Wed, Sep 03, 2014 - Page 3 News List

INTERVIEW: Chiou hopeful over Yilan commissioner elections

By Chiang Chih-hsiung and Chu Tse-wei  /  Staff reporters

The Yilan County commissioner election has often been seen as an impossible mission for the Chinese Nationalist Party (KMT). However, although admitting that it is a “hard battle,” the KMT candidate and incumbent Health Promotion Administration Director-General Chiou Shu-ti (邱淑媞) said that she would take on the challenge and not back down.

As the Democratic Progressive Party has been in power in Yilan for more than 20 years, Chiou said that she admires the late commissioner Chen Ting-nan’s (陳定南) clean politics and former premier Yu Shyi-kun’s (游錫堃) promotion of local culture.

However, Chiou criticized “wedding and funeral politics,” which help establish connections with voters, but lacks concrete performance, adding that Yilan County Commissioner Lin Tsung-hsien (林聰賢) has no solution to farmland and traffic problems.

“Lin failed to follow Chen, who once said that ‘if I can’t be both liked and respected, I’d rather be respected,” Chiou said in a recent interview with the Liberty Times — the Taipei Times’ sister paper.

She said that Lin has chosen “to be liked” instead.

Chiou also rebutted the commonly believed rumor that she is affiliated with President Ma Ying-jeou’s (馬英九) faction, saying that she worked with Ma for two years when she was director of the Taipei City Government’s Department of Health during Ma’s term as Taipei mayor.

She also worked as a volunteer in Ma’s campaign headquarters when the latter ran for president for the first time in 2008.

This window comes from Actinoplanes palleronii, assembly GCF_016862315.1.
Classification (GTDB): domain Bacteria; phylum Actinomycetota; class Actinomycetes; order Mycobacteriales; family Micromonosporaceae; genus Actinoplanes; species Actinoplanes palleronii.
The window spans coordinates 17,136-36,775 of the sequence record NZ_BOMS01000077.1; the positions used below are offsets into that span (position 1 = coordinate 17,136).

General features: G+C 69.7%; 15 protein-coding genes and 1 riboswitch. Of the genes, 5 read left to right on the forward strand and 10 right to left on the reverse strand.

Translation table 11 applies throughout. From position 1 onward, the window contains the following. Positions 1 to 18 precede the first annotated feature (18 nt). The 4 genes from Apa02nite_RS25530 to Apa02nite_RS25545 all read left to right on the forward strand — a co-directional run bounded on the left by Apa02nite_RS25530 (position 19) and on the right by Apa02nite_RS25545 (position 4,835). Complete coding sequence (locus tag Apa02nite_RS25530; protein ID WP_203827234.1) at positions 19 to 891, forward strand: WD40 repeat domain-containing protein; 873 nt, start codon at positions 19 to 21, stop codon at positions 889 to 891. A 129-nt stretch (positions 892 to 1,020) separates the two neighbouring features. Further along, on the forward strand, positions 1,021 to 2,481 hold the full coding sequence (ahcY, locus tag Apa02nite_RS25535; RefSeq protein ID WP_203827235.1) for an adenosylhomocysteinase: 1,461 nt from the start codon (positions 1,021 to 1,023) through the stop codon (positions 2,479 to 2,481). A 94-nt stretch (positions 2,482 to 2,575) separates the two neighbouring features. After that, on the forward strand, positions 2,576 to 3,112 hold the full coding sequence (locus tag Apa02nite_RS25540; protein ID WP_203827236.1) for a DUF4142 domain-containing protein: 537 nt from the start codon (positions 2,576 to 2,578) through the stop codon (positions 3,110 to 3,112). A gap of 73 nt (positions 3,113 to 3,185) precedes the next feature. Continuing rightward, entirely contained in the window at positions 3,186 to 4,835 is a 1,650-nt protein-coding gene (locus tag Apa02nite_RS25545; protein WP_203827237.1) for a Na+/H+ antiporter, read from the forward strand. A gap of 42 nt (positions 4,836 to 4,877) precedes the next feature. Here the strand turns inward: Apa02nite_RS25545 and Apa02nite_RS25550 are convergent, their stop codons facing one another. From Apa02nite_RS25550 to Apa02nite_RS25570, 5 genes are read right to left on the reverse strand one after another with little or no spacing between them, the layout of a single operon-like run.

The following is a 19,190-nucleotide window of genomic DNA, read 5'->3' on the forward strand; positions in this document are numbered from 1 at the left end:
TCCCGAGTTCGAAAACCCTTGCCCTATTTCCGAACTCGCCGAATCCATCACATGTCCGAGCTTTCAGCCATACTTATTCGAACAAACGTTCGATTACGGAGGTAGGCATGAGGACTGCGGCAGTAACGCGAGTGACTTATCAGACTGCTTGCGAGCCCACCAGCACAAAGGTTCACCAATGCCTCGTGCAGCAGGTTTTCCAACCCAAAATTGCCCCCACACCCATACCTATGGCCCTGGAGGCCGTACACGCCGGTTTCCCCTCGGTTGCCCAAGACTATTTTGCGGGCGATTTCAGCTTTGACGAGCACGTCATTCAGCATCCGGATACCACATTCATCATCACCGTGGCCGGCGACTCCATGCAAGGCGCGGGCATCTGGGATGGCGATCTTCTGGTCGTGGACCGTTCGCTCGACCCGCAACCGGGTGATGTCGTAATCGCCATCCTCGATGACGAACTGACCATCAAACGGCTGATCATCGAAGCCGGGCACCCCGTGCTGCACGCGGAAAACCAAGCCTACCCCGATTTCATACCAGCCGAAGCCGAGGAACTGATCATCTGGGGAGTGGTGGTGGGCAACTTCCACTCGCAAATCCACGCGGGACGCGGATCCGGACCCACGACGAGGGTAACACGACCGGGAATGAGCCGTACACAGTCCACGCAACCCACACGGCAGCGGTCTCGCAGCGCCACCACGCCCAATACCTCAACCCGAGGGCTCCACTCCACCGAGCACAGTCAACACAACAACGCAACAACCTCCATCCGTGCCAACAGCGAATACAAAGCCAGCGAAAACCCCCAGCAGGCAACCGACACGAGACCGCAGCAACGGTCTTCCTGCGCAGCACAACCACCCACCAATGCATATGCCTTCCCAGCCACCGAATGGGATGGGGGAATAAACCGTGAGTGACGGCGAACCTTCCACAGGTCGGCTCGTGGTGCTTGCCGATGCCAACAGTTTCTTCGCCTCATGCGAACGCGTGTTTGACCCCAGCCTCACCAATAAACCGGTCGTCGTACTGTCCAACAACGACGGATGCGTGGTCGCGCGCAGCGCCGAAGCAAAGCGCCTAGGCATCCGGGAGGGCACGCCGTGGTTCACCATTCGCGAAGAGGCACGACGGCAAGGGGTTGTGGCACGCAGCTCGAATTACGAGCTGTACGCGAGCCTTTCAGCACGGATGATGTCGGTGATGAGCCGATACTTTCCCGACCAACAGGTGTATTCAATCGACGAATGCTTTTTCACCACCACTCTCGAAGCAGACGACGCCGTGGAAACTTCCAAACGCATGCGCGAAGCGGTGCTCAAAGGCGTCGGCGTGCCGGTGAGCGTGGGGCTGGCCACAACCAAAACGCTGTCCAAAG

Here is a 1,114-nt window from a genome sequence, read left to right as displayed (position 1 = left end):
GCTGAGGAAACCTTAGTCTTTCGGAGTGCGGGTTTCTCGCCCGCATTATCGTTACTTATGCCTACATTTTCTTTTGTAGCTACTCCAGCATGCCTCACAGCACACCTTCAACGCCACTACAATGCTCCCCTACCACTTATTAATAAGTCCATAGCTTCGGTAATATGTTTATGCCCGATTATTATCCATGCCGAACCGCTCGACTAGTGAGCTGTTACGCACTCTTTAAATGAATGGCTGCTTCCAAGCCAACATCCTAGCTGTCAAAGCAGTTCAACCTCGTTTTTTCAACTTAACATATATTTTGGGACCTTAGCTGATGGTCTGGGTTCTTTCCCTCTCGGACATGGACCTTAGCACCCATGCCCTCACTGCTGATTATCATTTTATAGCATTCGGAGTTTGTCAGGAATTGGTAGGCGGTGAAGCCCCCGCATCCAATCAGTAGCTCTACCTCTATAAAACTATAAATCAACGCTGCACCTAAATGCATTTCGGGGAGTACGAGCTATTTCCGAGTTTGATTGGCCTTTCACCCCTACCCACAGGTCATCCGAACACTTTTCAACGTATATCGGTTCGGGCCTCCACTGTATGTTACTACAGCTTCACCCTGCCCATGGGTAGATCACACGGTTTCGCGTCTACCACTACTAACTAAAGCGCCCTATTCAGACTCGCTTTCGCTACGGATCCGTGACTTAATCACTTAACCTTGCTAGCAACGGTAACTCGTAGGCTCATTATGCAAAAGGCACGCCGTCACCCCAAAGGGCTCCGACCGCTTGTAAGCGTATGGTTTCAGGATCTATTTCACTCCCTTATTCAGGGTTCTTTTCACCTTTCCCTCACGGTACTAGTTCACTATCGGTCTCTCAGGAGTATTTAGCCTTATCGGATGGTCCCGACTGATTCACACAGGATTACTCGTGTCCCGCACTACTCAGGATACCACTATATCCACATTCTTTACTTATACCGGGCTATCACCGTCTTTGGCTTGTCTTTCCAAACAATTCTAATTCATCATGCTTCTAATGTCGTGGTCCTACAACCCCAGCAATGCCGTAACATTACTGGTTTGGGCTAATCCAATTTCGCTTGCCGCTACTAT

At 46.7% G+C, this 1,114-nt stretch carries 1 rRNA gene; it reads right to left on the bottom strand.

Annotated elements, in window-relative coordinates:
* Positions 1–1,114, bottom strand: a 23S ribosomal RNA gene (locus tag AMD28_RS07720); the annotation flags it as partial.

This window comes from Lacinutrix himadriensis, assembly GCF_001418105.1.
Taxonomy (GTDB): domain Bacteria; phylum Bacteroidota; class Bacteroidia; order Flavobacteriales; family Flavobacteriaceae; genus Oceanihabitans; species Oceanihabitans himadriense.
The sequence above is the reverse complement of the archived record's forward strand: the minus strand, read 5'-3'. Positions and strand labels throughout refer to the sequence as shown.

Questioned if she would ask Ma, who doubles as KMT chairman, to promote her in the campaign, Chiou said she would “see how things develop.”

As for the question on whether she would resign from her current position to show her determination in running for the Yilan county commissioner post, Chiou said she would not rule out any possibility at the moment.

Asked if she had any new plans for the Yilan International Children’s Folklore and Folkgame Festival, Chiou said she would add more cultural elements into it, turn it into an international event, build a park dedicated to the event and develop an industry around the event.

Chiou added that she would do it better if elected.

Speaking on her vision for Yilan, Chiou said she would preserve the good environment of Yilan while developing the economy.

She hopes to use her international connections to boost the number of overseas tourists and develop international tourism in the county.

Chiou added that she would promote health-related tourism as Taiwan has become an aging society, hoping to create more job opportunities so that Yilan residents can stay in the county.

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